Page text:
Rabbits are brilliant and enjoy learning new things.
Learning through play is the best way to teach your bunny, and if you add some of their favorite treats as a reward, it makes the whole process much easier and rabbits will look forward to ‘rabbit training time’!
As more people realize that rabbits are social creatures and love the company of their owners, lucky bunnies everywhere are being brought inside the family home, to live, sleep, play and socialize. They are learning new habits, routines, and games.
Rabbits are enjoying the freedoms other pets, like cats and dogs, have long since been a part of, rather than suffering the confinement of an outside, dingy, damp, lonely hutch at the bottom of the garden. But can bunnies be trained? Can they learn? Can they be taught?
They can. In fact, they are quite clever little things and are quick to learn. They enjoy the interaction and stimulation, too.
Rabbit training can be for practical reasons but certain types of training can be helpful and rewarding in other ways too. Let’s take a more in-depth look at rabbit training and its uses:
- Litter Box Training – Learn the basic steps to successful rabbit toilet training, important for indoor rabbits but also can benefit outdoor bunnies too.
- Clicker Training – Rabbits are very reward-based when it comes to doing as they are told. The sound association is an excellent way to get them to remember!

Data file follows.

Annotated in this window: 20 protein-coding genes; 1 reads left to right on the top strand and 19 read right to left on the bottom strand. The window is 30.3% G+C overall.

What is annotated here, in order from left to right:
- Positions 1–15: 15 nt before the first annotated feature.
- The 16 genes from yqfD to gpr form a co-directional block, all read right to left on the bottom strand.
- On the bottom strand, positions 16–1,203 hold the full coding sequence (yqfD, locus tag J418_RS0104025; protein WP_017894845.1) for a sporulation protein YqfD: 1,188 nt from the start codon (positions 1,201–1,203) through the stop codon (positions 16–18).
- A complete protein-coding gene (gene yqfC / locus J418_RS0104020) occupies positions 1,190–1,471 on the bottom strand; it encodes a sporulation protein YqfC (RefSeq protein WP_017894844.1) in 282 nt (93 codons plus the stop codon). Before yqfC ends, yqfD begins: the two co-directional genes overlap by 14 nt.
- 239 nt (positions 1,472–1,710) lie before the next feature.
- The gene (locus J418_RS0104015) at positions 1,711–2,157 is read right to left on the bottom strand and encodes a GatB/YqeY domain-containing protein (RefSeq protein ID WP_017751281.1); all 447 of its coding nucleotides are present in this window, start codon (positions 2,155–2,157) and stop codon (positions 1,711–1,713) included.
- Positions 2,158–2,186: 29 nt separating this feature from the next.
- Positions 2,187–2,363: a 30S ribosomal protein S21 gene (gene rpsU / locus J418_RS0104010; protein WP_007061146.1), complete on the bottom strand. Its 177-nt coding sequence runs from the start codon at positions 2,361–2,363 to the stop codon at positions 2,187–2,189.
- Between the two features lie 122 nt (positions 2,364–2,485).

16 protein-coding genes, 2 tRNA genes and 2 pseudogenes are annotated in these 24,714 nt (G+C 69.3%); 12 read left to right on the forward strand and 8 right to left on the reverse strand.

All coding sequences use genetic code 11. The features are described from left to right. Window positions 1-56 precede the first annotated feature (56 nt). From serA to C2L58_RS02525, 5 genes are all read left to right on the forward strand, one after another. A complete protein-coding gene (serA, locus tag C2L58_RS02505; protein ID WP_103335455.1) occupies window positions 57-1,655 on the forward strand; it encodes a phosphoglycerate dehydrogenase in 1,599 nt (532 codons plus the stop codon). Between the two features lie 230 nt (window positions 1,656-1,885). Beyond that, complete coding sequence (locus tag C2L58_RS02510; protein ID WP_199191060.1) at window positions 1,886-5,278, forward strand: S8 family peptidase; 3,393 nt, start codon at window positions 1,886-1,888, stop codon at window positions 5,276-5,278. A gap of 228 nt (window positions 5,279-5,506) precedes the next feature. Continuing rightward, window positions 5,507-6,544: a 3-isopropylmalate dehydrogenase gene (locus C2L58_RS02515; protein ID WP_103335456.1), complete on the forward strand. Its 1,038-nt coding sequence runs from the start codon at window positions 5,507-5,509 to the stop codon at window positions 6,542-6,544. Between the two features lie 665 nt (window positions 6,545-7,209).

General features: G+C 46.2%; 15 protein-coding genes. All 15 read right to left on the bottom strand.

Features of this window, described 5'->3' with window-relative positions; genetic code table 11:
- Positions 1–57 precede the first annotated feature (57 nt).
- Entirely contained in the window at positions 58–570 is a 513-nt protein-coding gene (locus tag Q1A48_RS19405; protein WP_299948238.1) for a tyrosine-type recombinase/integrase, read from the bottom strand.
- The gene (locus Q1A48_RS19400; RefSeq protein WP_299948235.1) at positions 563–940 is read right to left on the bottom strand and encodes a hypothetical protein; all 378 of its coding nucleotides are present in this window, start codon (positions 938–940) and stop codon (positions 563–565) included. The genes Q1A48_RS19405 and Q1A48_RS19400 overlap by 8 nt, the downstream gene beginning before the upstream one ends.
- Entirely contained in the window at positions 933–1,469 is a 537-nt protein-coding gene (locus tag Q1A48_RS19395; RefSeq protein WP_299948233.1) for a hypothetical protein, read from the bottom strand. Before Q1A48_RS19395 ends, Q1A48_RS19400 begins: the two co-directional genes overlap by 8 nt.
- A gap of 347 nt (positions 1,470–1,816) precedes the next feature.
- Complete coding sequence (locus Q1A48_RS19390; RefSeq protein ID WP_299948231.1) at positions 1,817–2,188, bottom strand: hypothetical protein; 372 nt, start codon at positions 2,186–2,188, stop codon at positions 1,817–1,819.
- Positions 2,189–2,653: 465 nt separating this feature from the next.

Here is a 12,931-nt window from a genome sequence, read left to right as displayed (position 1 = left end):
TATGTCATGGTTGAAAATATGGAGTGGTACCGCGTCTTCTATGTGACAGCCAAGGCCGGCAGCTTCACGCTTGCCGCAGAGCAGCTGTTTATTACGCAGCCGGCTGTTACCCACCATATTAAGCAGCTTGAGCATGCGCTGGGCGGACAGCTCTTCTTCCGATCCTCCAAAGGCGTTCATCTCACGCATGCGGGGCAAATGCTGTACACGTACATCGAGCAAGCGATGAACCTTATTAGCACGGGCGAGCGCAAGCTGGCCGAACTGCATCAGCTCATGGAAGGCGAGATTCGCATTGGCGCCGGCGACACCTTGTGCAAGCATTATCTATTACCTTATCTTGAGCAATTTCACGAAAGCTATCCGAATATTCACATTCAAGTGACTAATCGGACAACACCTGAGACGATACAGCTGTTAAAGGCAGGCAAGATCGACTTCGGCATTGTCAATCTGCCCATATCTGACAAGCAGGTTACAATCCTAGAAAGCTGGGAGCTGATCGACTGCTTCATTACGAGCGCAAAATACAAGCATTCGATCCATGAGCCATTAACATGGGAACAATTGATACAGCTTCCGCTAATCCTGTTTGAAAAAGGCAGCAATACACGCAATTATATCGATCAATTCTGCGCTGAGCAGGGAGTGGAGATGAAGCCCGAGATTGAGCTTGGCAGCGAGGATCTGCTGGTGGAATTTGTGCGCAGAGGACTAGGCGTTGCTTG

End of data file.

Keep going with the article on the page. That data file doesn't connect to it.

- Harness Training – There are many reasons why harness rabbit training is a good idea and your bunnies will take to it, or they won’t, but there are ways to help them get used to it.
- Show Rabbit Training – If you are breeding beautiful, pictures of perfection or even rare rabbits, you’ll want to show them off, but the correct behavior on the show table is important to their success and adds to the overall winning formula.
- Agility Training – Agility courses for rabbits are becoming more popular worldwide. Rabbits and owners enjoy the exercise but there are a few things to follow before you get your rabbits running through tunnels!
- Show Jumping Rabbit Training – Much like agility training but more competitive, especially in Scandinavia where it all started. But seeing a rabbit jump over hurdles like a little horse is amazing & rabbits love it too!
Rabbit Litter Box Training
With these new freedoms, come new responsibilities. A house bunny can no longer poop and pee all around their territorial space, it’s just not acceptable. So owners are training their bunnies to act accordingly. Dogs and cats had to learn right?
“My Rabbit Just Won’t Be Litter Box Trained!”
If your rabbits are pooping and peeing everywhere it’s not a failure to be litter-trained on your rabbit’s part, but more of a sign of a little more training needed on your part.
As litter box training is quite detailed, here’s a breakdown of your rabbit training procedures:
- Understanding Nature – In order litter-box train your rabbits, you first need to understand their nature and how illness, territory and behavior can effect progress.
- Litter Box Training Overview – Learn about your rabbit’s reactions to stress, breaking bad habits and the importance of the time involvement.